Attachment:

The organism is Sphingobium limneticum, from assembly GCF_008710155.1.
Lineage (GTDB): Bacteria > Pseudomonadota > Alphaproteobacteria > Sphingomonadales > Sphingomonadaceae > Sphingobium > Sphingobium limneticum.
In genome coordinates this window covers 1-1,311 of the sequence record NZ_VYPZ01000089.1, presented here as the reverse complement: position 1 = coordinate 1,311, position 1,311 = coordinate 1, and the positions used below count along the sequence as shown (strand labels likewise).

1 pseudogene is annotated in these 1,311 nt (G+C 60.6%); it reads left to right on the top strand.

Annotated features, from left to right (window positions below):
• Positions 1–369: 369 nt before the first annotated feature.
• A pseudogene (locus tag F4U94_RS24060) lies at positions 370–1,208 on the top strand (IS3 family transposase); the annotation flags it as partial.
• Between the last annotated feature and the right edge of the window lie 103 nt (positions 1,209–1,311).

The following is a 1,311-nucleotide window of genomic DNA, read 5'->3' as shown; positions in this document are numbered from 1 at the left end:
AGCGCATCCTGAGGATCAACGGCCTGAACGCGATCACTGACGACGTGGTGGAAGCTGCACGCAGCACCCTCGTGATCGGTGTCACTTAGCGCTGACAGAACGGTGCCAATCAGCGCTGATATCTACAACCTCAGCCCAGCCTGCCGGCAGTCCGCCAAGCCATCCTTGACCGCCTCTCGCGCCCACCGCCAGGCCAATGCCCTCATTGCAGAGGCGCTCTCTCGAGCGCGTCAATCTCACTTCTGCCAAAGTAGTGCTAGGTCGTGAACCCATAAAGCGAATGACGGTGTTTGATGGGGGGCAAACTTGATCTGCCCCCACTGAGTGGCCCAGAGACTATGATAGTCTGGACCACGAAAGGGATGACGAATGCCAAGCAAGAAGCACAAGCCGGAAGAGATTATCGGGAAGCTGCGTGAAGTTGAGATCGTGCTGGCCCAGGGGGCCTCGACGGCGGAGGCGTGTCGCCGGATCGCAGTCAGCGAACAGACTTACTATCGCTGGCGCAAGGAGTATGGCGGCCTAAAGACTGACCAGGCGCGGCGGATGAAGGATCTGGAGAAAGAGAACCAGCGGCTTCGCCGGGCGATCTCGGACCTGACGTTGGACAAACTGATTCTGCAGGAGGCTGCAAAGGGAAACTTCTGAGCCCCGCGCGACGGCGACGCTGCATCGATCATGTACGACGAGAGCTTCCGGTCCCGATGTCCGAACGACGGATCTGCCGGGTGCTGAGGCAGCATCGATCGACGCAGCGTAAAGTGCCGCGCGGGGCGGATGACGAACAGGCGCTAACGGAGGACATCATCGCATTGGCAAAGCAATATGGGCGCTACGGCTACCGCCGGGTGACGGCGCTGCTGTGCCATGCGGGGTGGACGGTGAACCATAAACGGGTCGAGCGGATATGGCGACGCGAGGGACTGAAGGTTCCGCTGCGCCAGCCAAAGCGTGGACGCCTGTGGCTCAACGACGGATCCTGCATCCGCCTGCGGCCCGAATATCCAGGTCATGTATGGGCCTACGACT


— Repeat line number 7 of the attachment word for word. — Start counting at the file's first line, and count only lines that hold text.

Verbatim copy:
• A pseudogene (locus tag F4U94_RS24060) lies at positions 370–1,208 on the top strand (IS3 family transposase); the annotation flags it as partial.